Various loopholes may limit the impact of a bill that bans the use of state funds to promote or oppose gun-control measures, but the measure reflects a disregard for free speech that should concern Kansas residents.
The bill, which is on its way to the governor after winning approval Tuesday in the Kansas House, would prevent local governments and school districts from using state tax dollars to hire lobbyists to influence gun-control issues. The measure had the strong backing of the National Rifle Association, which uses considerable private money to promote its position on guns.
The bill passed this week addresses only gun control issues, but some legislators already have said they would like to pursue broader restrictions on the use of state funds for lobbying efforts. Earlier this year, legislators considered trying to prohibit the use of state dollars to express an opinion on legislation dealing with “any legal product.” However, they apparently realized that such a broad mandate could affect such things as the state health department promoting less tobacco use or state highway officials working to decrease drunken driving.
Nonetheless, at least some legislators believe the legislation that passed could prevent a state entity like the Kansas Board of Regents from providing advocacy or testimony on gun issues on state university campuses.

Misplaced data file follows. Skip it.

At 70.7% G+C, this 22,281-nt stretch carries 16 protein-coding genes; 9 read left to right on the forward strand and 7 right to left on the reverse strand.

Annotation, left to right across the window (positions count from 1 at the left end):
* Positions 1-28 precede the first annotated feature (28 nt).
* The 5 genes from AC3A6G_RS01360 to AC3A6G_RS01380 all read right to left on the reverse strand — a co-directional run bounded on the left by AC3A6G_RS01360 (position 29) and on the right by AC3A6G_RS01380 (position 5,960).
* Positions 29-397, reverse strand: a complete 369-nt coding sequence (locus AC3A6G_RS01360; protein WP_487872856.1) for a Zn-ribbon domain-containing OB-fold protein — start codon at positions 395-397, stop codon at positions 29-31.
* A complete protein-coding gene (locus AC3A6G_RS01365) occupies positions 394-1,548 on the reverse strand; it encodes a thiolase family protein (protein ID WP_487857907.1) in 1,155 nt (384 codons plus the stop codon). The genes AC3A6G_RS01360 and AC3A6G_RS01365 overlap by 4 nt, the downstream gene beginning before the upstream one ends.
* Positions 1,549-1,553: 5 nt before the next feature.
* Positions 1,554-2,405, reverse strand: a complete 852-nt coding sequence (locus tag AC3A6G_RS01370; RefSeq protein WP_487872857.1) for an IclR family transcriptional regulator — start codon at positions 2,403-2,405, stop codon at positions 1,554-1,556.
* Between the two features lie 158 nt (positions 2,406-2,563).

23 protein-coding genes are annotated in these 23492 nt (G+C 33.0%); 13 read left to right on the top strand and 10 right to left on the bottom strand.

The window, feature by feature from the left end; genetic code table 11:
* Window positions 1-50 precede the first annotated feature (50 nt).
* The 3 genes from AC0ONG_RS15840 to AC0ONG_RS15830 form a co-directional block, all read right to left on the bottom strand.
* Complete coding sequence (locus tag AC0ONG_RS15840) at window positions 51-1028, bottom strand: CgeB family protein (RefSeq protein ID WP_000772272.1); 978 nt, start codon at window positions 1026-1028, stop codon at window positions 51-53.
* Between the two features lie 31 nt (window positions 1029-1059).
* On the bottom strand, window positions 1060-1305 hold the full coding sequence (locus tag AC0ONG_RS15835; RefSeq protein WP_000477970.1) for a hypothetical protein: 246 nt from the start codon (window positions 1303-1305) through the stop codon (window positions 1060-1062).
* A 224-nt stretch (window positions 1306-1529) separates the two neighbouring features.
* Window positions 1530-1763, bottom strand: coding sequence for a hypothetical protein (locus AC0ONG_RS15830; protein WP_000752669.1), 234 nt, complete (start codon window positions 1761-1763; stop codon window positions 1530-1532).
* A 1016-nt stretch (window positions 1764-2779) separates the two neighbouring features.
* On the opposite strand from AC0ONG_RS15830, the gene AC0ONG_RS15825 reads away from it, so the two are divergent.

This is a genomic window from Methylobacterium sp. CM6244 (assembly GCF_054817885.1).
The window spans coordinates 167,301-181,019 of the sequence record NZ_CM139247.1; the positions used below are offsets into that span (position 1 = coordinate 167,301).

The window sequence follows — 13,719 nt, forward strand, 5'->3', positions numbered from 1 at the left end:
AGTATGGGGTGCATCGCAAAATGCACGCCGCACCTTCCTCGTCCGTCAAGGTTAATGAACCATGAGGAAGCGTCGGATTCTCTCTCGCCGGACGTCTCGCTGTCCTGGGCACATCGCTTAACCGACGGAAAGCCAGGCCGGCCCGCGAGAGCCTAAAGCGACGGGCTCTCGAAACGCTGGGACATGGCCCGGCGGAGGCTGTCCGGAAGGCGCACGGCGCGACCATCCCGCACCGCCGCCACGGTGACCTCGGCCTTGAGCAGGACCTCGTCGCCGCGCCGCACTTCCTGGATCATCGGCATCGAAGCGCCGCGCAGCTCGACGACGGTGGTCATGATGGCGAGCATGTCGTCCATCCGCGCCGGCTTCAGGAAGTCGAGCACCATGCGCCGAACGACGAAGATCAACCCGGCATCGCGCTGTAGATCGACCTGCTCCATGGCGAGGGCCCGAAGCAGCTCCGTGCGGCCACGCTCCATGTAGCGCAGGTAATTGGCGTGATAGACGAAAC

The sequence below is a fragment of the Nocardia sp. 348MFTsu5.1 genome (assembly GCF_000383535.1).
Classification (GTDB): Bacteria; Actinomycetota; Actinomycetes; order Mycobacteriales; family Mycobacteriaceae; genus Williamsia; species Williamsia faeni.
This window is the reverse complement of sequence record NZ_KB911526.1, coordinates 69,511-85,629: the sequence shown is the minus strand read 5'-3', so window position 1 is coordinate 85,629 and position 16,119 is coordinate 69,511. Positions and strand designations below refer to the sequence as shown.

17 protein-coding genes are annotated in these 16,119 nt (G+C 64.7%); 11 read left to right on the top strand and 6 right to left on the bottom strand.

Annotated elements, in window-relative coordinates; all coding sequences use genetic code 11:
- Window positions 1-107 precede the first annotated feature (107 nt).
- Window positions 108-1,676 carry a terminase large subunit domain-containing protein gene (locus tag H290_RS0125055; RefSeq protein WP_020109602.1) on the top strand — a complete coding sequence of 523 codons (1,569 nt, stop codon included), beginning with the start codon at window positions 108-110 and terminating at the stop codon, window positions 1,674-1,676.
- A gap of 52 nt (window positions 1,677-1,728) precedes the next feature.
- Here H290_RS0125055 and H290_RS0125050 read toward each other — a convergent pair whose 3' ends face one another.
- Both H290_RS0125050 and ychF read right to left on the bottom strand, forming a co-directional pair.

The measure raises unsettling questions about support for free speech in the state. Why would state legislators want to limit the range of viewpoints and information they receive on any measure they are considering?
The effort to restrict lobbying apparently grew out of some legislators’ displeasure at school districts hiring lobbyists to seek additional state funding. Why shouldn’t public school districts be allowed to take their case for increased funding to the Legislature? Why shouldn’t state universities be allowed to hire lobbyists to speak on their behalf?
It would be easy enough for either K-12 schools or state universities to show that any money they spent on lobbying came from non-state sources, but why would legislators want to send such a speech-stifling message to Kansas residents?
Passage of this measure may be an indication that lawmakers didn’t have enough to keep them busy while they waited on the governor and legislative leaders to hammer out a compromise on taxes and the state budget. It’s another reason for the Legislature to wrap up its essential business and call it a day.